Last year is barely over and we are already in a bull market. Equities had their best single week in five years. Is this a harbinger of things to come? Is your portfolio adequately structured so that you can respond to the opportunities and difficulties that lie ahead this year? There are many key attributes that all investors will be wise to take account of when they decide on how to allocate their assets _ not just your investment portfolio but your entire net worth as an expat.
There are a variety of opinions about which investments will perform well in 2013. After a mixed 2012, where various investors had different degrees of success, what is the outlook for 2013? What opportunities should you be exploring?
Global wealth managers had varying degrees of success in 2012, which is no different from any other year.
The trick, as always, lies in selecting the winners and, as ever, there were some surprises among them.
One was a European special situations fund, which certainly outperformed with capital returns in excess of 20% for the year. An Asian income fund also performed well. Asian equities are generally accepted as being poised for the future but income-based funds are a little unusual because capital growth is currently the flavour in Asia.
Some selected small-cap funds (23% gain) and a special situation fund (34%) also performed well in the UK sector. Bonds also featured and returns were surprisingly good compared to the sector average.
The worst performing investment fund, which invested in gold mining companies, declined by 43% in 2012. Of the worst 10, seven were invested in equities of companies in the gold, natural resources and energy sectors. Perhaps that tells us something about the sectors. If you look back to the beginning of the year, the outlook for these sectors was positive.
In contrast, the best performing fund for the year was a UK all-companies fund that produced a stunning 44%. This fund had a great deal of banks and finance company shares in its portfolio. Compared with the mining sector at the beginning of last year, banks had a rather gloomy outlook, and yet at the end of the year they all rallied. Of the 10 best performing global investment funds, seven were in UK equities. Yet the FTSE 100 index only rose by 3.47% in 2012.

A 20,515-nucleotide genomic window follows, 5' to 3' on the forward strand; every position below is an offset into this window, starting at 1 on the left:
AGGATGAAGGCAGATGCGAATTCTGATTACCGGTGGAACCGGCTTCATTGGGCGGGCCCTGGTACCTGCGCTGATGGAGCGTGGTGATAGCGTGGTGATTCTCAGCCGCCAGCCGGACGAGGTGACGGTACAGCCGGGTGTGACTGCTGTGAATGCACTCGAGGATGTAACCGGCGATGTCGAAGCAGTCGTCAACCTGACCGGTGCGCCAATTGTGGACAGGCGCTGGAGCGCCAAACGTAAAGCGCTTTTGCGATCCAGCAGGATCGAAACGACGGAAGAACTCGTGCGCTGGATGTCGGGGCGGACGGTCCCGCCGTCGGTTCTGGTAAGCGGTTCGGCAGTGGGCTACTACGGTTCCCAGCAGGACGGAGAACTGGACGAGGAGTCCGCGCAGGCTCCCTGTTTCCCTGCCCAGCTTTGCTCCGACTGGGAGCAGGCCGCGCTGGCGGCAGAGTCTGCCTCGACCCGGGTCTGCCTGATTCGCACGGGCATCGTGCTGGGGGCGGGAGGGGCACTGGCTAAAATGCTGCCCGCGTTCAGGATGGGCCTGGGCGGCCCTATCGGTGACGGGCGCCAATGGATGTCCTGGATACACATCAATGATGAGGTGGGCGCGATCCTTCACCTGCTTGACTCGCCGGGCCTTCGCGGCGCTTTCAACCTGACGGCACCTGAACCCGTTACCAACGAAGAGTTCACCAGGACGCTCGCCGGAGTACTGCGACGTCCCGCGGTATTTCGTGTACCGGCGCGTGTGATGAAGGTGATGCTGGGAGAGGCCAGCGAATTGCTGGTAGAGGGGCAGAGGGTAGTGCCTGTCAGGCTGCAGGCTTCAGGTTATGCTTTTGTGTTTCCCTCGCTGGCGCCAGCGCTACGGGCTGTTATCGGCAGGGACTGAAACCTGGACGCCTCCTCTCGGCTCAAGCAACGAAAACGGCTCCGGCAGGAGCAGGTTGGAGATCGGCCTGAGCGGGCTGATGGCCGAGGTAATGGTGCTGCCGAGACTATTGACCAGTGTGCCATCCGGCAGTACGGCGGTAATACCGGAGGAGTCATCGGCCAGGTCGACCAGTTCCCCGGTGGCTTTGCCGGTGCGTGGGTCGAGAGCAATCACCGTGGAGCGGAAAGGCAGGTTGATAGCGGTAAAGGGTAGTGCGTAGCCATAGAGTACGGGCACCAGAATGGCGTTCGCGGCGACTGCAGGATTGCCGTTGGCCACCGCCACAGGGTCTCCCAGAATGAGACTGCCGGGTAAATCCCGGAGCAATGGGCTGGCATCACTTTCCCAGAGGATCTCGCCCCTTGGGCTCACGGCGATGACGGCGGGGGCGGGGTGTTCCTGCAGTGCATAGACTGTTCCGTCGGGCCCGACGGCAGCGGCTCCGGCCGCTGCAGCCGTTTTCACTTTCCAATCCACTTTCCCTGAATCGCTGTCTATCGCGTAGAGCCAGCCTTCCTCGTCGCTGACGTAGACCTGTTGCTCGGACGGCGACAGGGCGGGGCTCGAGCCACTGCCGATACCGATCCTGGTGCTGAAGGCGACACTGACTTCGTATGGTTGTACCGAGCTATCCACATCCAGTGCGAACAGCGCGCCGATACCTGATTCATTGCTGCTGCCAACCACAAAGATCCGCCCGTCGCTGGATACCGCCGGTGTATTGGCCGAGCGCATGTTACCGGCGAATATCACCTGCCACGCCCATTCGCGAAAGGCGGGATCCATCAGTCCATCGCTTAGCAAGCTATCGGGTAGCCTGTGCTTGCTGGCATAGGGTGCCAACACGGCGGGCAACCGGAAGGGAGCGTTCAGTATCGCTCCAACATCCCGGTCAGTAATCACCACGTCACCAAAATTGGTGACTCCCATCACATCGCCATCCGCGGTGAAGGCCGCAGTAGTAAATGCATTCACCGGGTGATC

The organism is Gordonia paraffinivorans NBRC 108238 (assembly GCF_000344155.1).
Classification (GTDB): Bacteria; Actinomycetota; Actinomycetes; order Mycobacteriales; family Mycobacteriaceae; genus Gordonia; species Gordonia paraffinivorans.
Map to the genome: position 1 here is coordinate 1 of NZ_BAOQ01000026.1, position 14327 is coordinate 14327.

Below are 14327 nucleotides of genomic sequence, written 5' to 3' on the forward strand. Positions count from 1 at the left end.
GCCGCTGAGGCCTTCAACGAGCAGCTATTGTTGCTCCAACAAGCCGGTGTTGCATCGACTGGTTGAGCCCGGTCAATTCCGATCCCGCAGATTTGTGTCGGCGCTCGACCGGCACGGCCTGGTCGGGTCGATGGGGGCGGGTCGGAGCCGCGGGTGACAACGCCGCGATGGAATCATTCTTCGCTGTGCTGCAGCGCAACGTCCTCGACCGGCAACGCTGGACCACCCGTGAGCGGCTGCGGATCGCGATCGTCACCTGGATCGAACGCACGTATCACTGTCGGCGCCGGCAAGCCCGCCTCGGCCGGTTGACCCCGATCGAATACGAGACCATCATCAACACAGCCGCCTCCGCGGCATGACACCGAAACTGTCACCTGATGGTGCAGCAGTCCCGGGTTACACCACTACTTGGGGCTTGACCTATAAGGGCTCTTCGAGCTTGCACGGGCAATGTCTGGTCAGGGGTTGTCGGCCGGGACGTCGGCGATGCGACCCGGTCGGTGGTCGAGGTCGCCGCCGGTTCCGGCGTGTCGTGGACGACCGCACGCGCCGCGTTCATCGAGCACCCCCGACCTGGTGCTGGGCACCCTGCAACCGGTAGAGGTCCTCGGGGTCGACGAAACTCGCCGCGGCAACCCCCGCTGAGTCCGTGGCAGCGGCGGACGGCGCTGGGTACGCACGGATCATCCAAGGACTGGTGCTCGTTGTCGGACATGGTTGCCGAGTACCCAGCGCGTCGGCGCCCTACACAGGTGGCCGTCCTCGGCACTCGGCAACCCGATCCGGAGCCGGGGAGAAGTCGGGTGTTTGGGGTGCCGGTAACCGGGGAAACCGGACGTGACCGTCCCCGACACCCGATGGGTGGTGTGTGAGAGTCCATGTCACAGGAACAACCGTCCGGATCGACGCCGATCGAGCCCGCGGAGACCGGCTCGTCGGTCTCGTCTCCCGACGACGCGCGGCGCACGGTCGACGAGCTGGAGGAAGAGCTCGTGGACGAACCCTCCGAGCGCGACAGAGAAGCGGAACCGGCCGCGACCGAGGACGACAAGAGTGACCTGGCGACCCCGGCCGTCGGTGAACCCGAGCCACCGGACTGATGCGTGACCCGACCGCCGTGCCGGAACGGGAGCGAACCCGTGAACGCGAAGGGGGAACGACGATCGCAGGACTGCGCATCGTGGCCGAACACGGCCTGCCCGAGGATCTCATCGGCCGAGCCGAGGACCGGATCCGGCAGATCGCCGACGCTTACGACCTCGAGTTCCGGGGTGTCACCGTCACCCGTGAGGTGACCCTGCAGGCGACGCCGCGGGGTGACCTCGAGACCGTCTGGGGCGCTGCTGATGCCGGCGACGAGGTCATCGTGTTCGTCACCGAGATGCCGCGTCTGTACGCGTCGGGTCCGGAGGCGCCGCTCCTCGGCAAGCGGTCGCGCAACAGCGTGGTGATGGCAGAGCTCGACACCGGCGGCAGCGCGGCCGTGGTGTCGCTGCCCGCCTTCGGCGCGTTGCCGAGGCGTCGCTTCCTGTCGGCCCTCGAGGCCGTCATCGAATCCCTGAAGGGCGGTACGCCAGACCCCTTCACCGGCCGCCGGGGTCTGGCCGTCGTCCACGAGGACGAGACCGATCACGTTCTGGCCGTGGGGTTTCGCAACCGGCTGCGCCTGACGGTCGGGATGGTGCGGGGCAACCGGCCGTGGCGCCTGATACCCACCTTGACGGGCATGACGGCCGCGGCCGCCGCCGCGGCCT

These statistics simply tell us that, although there are often strong signs that materialise in equities, things can change quickly and equities continue to be volatile. Yet many expat investors actually feel that specific individual equities are balanced or even cautious. Much is simply the interpretation of an attitude rather than factual evaluation of the real risks.
Within your assets do you have liquidity? This is essential because you never know when you may need cash. If you have sufficient liquidity in your portfolio that is good, but one key factor is to ensure that it remains available and liquid. It is all too easy to get bogged down with a larger picture of investments and neglect the liquidity for your rainy-day fund.
Is your portfolio sufficiently flexible to be diverse and allow you to quickly change parts from one asset class to another? Can you sell equities and buy bonds, or vice versa, in a relatively short time? Do you have sufficient diversity in your investment allocations allowing you to use a mixture of different asset classes?
One common theme in many forecasts for 2013 is that bonds are in a bubble that will burst at some point in the not-too-distant future. While we have seen bonds grow well in the past few years, with equities currently on a bull run, the bond bubble could well be real.